Agency-Client Rules of Engagement (How To Make The Relationship Work)

The beginning of any relationship is exciting and stressful at the same time. You get butterflies in your stomach and you’re giddy—you don’t know what to expect.

The beginning of any relationship is exciting and stressful at the same time. You get butterflies in your stomach and you’re giddy—you don’t know what to expect. When you finally pick the one, and commit, you may also ask yourself: “Did I make the right choice?” And “How can I make this last?”

The relationship I’m referring to is the partnership between a client and their respective partners (e.g., marketing, social, seo, branding, design agencies, etc.) When you cut a check you are essentially married to your new business partners throughout the project. If it’s a good relationship, it should lead to many more projects. If not … well … you know where that’s headed.

To ensure a successful relationship, heed these five rules of engagement before you fall head over heels in business.


Rule 1: Don’t keep secrets.

Be transparent about everything pertaining to your business relationship. This is a two way street. The client should work closely with the agency’s team. And in order for the agency to create a well thought out strategy all background information about the brand, even things that you may not think are relevant, should be shared. Oftentimes it’s in hidden or overlooked aspects that the most insightful nuggets are discovered.


Rule #2: Honesty is the best policy.

A client should always clear the air and be honest with an account lead. This person will be your day-to-day contact on the project and will live and breathe your brand. In order to do this, a client must be candid regarding the good, the bad and the ugly. If there is an open, honest conversation expectations will be met. This could be as simple as telling your agency partner you prefer email to phone calls. Or it could be an operational focus, possibly an internal crisis that exists and could impact the agency relationship.


Rule #3: Third time’s a charm.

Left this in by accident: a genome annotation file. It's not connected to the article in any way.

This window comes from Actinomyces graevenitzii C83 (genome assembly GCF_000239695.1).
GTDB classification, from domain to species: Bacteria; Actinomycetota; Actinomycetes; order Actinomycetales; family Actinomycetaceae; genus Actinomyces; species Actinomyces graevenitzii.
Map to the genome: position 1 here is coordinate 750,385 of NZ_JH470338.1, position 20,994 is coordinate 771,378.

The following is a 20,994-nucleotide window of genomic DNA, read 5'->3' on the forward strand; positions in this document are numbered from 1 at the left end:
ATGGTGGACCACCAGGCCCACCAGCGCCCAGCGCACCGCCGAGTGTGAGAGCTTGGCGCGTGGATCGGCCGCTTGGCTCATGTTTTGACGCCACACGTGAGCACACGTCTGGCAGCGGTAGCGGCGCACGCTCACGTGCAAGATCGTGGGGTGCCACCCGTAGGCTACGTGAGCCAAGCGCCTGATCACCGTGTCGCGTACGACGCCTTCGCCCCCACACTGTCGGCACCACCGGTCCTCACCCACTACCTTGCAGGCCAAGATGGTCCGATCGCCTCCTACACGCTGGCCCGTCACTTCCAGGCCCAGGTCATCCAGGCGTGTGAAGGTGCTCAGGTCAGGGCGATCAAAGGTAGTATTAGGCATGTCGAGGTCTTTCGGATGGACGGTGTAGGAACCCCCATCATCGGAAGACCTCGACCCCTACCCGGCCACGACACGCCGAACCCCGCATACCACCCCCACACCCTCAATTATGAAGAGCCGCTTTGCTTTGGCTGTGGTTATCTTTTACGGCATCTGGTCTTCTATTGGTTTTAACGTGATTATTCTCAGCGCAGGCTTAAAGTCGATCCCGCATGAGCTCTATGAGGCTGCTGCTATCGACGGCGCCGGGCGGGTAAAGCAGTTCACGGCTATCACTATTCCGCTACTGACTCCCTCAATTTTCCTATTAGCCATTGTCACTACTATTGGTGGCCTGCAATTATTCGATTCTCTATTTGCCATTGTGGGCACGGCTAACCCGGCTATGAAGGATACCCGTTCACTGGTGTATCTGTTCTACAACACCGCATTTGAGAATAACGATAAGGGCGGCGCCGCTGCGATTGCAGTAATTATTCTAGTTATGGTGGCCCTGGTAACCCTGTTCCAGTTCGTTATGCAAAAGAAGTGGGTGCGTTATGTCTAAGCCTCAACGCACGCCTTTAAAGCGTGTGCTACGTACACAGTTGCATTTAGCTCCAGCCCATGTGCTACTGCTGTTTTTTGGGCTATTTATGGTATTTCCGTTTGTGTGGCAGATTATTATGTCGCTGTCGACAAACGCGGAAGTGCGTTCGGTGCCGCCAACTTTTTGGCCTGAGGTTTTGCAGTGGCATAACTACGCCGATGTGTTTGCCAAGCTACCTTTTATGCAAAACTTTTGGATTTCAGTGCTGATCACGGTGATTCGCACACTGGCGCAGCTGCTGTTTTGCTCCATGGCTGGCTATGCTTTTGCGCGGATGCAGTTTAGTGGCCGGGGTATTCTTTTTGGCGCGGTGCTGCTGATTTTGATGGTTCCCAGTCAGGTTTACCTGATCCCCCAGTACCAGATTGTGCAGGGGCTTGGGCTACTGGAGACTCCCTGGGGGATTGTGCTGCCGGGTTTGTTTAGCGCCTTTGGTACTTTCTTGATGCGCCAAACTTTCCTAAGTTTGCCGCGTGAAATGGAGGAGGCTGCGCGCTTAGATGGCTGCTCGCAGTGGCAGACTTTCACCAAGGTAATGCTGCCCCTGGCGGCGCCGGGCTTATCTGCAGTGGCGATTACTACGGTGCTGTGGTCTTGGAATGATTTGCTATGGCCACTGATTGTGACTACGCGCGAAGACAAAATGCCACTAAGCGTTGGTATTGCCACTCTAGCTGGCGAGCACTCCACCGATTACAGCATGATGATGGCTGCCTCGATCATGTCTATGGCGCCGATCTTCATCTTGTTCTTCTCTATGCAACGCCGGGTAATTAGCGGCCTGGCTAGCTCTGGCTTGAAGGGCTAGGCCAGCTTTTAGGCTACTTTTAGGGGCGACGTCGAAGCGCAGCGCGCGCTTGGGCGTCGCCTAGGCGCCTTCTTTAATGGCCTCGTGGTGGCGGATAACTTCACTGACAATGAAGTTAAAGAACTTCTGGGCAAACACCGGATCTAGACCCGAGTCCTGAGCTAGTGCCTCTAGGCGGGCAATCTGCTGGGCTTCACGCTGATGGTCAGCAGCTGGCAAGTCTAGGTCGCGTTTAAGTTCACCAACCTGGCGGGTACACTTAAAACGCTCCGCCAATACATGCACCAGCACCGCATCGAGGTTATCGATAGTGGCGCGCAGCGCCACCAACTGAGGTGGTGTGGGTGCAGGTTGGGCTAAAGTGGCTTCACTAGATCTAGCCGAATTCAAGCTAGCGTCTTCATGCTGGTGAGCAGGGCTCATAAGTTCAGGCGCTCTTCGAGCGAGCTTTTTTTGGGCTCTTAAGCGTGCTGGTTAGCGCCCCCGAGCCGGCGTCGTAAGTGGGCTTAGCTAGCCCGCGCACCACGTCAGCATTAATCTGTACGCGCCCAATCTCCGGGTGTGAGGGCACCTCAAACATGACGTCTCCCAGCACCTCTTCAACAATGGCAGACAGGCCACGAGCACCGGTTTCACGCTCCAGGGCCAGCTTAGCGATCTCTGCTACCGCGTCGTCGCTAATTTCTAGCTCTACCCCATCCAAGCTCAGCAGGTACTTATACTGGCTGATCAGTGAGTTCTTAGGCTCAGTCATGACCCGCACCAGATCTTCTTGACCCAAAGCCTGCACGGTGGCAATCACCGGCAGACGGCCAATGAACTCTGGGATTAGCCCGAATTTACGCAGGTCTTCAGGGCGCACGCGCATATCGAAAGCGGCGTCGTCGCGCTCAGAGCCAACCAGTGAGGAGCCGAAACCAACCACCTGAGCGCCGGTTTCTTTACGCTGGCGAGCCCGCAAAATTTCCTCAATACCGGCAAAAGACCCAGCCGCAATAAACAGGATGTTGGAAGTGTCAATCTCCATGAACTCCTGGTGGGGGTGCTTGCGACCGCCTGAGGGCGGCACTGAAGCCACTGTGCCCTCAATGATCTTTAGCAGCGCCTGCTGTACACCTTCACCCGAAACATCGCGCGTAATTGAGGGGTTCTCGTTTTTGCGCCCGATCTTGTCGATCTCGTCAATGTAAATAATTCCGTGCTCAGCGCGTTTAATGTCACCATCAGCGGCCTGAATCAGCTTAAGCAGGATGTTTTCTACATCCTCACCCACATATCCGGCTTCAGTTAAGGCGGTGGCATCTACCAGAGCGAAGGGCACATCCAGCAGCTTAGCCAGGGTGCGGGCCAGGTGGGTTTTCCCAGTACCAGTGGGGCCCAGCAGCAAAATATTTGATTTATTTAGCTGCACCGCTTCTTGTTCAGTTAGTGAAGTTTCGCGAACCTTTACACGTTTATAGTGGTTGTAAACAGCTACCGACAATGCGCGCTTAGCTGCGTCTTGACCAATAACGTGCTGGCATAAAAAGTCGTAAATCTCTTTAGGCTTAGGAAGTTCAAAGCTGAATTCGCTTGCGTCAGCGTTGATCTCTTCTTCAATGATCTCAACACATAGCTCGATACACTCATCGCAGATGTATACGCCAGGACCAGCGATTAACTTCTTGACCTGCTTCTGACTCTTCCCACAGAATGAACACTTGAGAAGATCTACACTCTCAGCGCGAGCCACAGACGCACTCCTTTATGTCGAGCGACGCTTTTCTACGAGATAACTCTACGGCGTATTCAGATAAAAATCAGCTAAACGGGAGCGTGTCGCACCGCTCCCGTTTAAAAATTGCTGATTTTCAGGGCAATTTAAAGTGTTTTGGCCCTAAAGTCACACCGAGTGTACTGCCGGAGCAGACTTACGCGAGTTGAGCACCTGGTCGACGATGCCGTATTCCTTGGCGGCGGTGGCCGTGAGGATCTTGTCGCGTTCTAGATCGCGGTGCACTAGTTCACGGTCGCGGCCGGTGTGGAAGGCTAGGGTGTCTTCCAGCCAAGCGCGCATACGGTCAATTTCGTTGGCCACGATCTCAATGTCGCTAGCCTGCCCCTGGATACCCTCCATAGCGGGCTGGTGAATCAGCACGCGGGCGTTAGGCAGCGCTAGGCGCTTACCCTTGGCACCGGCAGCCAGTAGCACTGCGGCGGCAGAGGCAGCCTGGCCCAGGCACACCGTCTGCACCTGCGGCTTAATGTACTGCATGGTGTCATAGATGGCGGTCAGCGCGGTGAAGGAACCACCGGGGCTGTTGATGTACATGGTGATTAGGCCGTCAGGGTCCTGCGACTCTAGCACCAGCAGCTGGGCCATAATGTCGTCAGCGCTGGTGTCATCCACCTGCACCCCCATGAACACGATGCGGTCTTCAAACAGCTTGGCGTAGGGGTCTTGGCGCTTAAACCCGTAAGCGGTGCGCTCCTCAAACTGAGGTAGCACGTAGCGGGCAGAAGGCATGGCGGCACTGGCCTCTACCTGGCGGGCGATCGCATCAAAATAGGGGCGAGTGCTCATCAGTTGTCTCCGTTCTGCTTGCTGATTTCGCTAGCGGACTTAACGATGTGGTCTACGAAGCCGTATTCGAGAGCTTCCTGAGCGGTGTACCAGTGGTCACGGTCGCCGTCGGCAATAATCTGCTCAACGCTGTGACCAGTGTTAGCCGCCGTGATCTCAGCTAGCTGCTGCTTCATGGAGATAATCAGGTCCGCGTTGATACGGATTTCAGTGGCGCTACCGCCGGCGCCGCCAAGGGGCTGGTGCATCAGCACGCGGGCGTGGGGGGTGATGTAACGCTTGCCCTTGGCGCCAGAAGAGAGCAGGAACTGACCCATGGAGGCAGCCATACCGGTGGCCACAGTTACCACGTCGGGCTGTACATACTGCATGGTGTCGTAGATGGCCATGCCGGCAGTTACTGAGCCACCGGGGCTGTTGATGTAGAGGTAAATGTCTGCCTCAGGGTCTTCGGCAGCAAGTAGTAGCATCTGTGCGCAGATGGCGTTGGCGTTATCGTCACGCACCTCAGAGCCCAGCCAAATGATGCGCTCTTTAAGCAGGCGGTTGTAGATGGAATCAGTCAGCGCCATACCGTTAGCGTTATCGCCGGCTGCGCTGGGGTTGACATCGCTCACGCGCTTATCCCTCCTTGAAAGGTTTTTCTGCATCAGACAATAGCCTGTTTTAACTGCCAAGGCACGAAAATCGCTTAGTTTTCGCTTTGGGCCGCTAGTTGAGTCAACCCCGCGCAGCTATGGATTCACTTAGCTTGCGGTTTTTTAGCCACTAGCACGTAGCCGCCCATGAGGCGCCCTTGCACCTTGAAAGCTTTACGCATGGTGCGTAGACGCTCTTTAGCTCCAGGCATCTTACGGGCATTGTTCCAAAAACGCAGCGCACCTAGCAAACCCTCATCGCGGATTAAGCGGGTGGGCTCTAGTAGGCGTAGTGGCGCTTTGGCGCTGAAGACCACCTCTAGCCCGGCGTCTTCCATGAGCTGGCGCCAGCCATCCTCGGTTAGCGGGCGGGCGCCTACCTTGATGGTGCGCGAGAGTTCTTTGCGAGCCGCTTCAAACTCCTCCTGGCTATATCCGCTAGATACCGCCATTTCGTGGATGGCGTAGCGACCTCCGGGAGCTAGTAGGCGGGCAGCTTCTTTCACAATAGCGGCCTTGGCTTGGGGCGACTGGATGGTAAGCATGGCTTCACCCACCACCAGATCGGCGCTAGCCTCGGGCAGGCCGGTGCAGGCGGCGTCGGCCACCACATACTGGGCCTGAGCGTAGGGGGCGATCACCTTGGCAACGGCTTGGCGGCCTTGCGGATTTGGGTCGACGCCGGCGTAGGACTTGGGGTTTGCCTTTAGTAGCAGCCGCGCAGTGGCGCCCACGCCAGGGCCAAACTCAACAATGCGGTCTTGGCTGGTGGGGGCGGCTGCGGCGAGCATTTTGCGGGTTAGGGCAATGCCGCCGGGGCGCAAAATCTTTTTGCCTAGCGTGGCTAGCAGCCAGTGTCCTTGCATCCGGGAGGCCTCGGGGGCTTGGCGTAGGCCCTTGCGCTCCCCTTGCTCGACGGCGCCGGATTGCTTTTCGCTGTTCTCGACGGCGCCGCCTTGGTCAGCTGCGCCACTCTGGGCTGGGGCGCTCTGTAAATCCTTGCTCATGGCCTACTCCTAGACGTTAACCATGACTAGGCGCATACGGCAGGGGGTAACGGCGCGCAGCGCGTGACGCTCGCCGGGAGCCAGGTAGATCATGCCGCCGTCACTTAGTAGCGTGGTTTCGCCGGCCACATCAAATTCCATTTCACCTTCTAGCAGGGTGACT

Don’t be afraid to ask the same question twice. You may be new to the process, the lingo, the creative process, stages of work, and even the team. If you don’t understand something, ask for further clarification. If it still isn’t clear, ask again.

For example, I run a branding and design agency and a former client was quiet throughout the first design review that detailed how the packaging would look with the new identity. She was with her boss and it wasn’t until the meeting ended (and she returned to her office) that she contacted me to fire-off a million questions. She was embarrassed to ask questions in front of her boss, but that’s when the Q/A should have occurred. It would have made her appear more thorough and ensured everyone was on the same page.

There is nothing wrong with asking questions in order to make sure everything is crystal clear. While this may seem obvious, it is often the difference between a good brand and design strategy versus a great one.


Rule #4: Create a bond.

As the client, establish a tight bond with your account lead. They are your eyes and ears when working with their internal team. It is through your personal conversations that you can share major decisions or insights that impact the project outcome. You may think it’s the sole responsibility of the account liaison to establish a tight relationship, but it’s also to your advantage as the client to help build and maintain it.


Rule #5: R-E-S-P-E-C-T.

Lastly, this one should be obvious to all. Treat your agency partner with respect. You would be surprised how many people take out frustrations, and stress on those they care about the most, which doesn’t mean it’s acceptable.

You only get the best out of people when you treat them the same way you want to be treated—not by intimidation or making them feel unappreciated. It is not only unproductive, but also wrong. Treating those who care about you (and your brand) with no respect can only create bad feelings and will make all parties question the relationship. Heed this warning. Agencies have fired clients over the way they mistreated them.


For those who are new to the agency-client relationship, I hope these words of wisdom are useful tools to make engagement a seamless transition. Who knows … your new partnership could turn out to be the most successful relationship you’ve ever had.


This article has been edited and condensed.

Francesca Vitali is an expert in brand building, with extensive experience working across all categories; from food, wine, & spirits, to fashion, beauty, and health & wellness. She has worked with global, iconic brands for companies such as Pepsi, Mondelez, Starbucks, and Unilever. Vitali now consults entrepreneurs to help them with branding and design. She also runs Connect; a monthly meet-up group uniting women entrepreneurs through discussions that inspire, mentor and help each other get to the next stage in their journey. Connect with @vitaligemella on Twitter.


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